Well the Bi-Lions won their first game against the Provincial Barbarians through a superb display of defence. The try scored by Anthony Watson came as pressure told. This was aggressive defence at its best. As to back play, Laidlaw was sound at scrumhalf, giving a fine service. On the whole, passing was accurate, but needed even more precision. Excellent passing is important; final passes are crucial. Look, it took just one poor final pass by Stuart Hogg to right wing, Watson’s shin and a try had gone. A comment on Anderson Heather’s try for the Barbarians: with a scrum a mere five metres from the try line, can anyone expect a Laidlaw to stop a very strong and large Number Eight? No! Defence planning should have had a bigger defender next to the scrum.
The match against the Blues of Auckland was revealing. The home team, playing above any other performance this season, won well: three tries to one. Webb, at scrumhalf for the visitors, had a poor game. His box-kicking was hapless and inaccurate. Time and again he gave possession away. As to the Blues’ distribution skills, one was in awe. Those of us interested in the finer points of the game and in the various ways in which to pass a rugby ball, will have watched the wonderful art of the ‘offload’, leading to Ihaiah West’s superb try. Sonny Bill Williams, ‘King of the Offload’, ran into the tackle, protected the ball with his right hand and offloaded to a charging Luatua on his outside. He in turn took the tackle, burst partly through and released another offload to West. Amazing skill! (South African players are using the offload in the tackle more and more, but coaches seem comatose at best as to its value, with the exception of the local Lions’ coaches.)
So to the encounter between the Bi-Lions and the Crusaders in Christchurch, the home team unbeaten in the Super 18 competition thus far. Those who saw this thrilling match with not one try, but who appreciate a contest between competing strategies, will have been as enthralled as I was.
The Bi-Lions’ defence was, once again, rock-solid. This was a display of concentrated determination and effective tackling. The smother-tackle was much in evidence; they had learned after Sonny Bill’s distribution skills that the object of the tackle nowadays is ‘man-and-ball’. Behind a marauding pack of forwards, Conor Murray played with excellent touch. He gave a masterclass in how to execute the box-kick. On almost every occasion, his players were able to contest possession as the ball came down. Passing, on the whole, was sound....but! One appalling pass from Ben Tio to Liam Watson on the left wing went above and behind the receiver’s head and this when a try was on. That’s twice a try has gone begging on this tour because of a very poor final pass. This sort of thing can cost a match and even a series. Take note.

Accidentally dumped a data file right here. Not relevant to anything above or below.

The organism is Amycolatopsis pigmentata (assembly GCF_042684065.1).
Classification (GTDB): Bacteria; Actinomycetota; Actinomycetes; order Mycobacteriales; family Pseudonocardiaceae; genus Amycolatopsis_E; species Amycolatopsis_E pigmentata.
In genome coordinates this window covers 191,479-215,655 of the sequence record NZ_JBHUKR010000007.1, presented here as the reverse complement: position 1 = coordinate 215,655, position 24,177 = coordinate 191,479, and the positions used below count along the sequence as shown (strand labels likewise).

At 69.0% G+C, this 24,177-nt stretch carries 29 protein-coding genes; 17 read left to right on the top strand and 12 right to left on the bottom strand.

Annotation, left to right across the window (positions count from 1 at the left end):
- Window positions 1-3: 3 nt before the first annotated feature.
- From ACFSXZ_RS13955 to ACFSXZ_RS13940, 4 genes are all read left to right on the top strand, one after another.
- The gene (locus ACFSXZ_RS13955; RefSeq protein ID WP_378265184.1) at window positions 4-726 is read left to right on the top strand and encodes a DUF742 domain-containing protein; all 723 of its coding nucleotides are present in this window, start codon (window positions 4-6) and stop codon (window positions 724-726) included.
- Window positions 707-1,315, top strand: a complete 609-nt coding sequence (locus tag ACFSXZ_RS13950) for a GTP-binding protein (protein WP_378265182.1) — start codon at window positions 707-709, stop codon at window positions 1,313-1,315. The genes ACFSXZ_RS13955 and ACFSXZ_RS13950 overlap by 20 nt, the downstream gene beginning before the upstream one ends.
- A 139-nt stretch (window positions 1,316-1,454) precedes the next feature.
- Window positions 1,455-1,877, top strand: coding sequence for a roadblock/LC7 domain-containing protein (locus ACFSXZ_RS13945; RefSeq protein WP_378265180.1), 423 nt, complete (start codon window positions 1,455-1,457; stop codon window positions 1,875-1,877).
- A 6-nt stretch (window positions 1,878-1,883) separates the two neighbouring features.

The Crusaders looked shell-shocked as the match went on. They had no counter to the game-plan of the visitors. Captaincy and leadership from Sam Whitelock were woefully absent. And, at the end of the game in his interview, Whitelock lacked the essential grace to point to the fine play of the Bi-Lions and merely referred to his side’s own errors. I’ll say it again, ”Success is a fickle mistress”. This unbeaten team thought ‘more of the same’ would do it. Poor coaching, poor captaincy and poor attitude are the only explanations.
The last time I recall a test match where all the points came from penalties – there are I am sure others – was in the first test between the Springboks and the All Blacks at Newlands in 1949. Result: 9-3; three penalties, with the ball lying like a low torpedo on a mound of earth, kicked by front row, Okey Geffin of Transvaal and one in reply from Kearney, the New Zealand flyhalf. I listened to the match on my crystal set. Remember those!
Now for the international at Loftus Versfeld between the Springboks and the French......will write later.
LATER....A good win for the Boks against an erratic French team with flashes of brilliance but, at times, a porous defence, hapless in the face of powerful forward running. I have also never seen more ragged passing by a French team, admittedly under great pressure from its determined opponents. Noticeable this season is the acceptance that not ‘too many’ forwards are committed to the ruck. This allows loose-forwards to hang wide, in this case Whiteley. The All Blacks have used this tactic for years with Read and Coles playing like outside backs. (I know it was cold but I’ve never seen a smaller crowd for a test at Loftus Versfeld.)
Jantjies and Cronje played very well, with superb judgement of ‘what to do when’. While the scrumhalf is, in my view, still a little slow to the breakdowns, he played with assurance and confidence. His try was a gem out of the ‘Lions’ (Gauteng) playbook.